Of course I’m devastated with grief, I admit this small victory, but it will be short-lived. I know she will accompany us every day and that we will find ourselves in this paradise of free souls to which you’ll never have access.
We are two, my son and I, but we are stronger than all the armies of the world.
I don’t have any more time to devote to you, I have to join Melvil who is waking up from his nap. He is barely 17-months-old. He will eat his meals as usual, and then we are going to play as usual, and for his whole life this little boy will threaten you by being happy and free. Because no, you will not have his hatred either.”
Here is what we often do not understand about the power of nonviolence in an uber-violent world. Nonviolence is not so much about “turning the other cheek” or responding to violence with a refusal to return violent action. That is simply the start. It is, simply, the minimum. It is actually more profound, as the widower husband says:
“So no, I don’t give you the gift of hating you. You are asking for it but responding to hatred with anger would be giving in to the same ignorance that made you what you are.”
Real nonviolence is the adamant insistence that we will choose to live a life of dignity, beauty, and meaning. That we will not get drowned in a whirlpool of hatred and violence.
The father ends by saying that he would say more, but that he has to go take care of his toddler, a toddler that now only has one parent to raise him.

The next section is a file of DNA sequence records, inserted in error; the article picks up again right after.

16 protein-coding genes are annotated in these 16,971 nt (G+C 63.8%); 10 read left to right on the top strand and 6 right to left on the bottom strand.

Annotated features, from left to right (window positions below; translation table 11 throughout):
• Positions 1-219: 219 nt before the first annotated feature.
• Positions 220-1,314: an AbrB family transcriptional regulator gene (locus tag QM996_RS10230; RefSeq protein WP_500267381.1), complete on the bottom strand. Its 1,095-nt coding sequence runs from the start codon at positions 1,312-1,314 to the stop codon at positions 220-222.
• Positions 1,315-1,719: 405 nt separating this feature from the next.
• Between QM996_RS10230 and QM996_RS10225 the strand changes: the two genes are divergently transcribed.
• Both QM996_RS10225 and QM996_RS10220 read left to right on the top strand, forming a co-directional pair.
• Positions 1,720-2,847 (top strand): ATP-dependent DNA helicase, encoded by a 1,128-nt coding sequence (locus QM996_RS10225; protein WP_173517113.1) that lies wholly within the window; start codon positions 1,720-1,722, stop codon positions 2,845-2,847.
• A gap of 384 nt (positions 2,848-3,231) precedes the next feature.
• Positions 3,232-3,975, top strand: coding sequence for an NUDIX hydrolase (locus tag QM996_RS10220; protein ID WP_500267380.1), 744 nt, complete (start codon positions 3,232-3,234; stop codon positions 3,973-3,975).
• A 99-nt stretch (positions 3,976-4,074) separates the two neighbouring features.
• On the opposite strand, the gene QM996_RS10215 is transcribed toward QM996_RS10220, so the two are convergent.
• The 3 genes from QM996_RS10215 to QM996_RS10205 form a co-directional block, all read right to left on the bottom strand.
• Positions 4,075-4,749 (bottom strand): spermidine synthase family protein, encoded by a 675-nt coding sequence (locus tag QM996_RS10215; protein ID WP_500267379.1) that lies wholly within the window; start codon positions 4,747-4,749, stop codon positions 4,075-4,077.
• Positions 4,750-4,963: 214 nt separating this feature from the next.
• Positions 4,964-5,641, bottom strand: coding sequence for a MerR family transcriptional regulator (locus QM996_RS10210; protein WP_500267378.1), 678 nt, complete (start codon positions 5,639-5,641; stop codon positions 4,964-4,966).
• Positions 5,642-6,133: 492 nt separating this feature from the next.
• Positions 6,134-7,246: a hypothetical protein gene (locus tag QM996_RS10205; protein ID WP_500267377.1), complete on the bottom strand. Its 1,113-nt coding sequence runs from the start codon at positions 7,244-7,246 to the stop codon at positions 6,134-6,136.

Yes, we have children to raise,

parents to love,

friends to hug,

neighbors to reach out to,

inner-cities to heal,

and refugees to shelter.
There is real work to be done, genuine healing, which we have to generate.
The truth is actually much harder, and more beautiful than a simple refusal to return violence for violence. That would be akin to cursing a dark night already devoid of stars.
To curse the darkness, to bring more anger and rage into this world, is to let the terrorists win. It is to let the terror inside our own hearts win.
Healing begins by a commitment to letting light shine. We have to generate this light, this hope this healing and mirror it to each other. Let your light shine. Let’s heal each other, fellow wounded healers. We are in this together.

this, your very heart…

this, your very heart.

broken open, heals the world.

dam breaks, water flows.


“Nobody has ever measured, not even poets, how much the heart can hold.” ~ Zelda Fitzgerald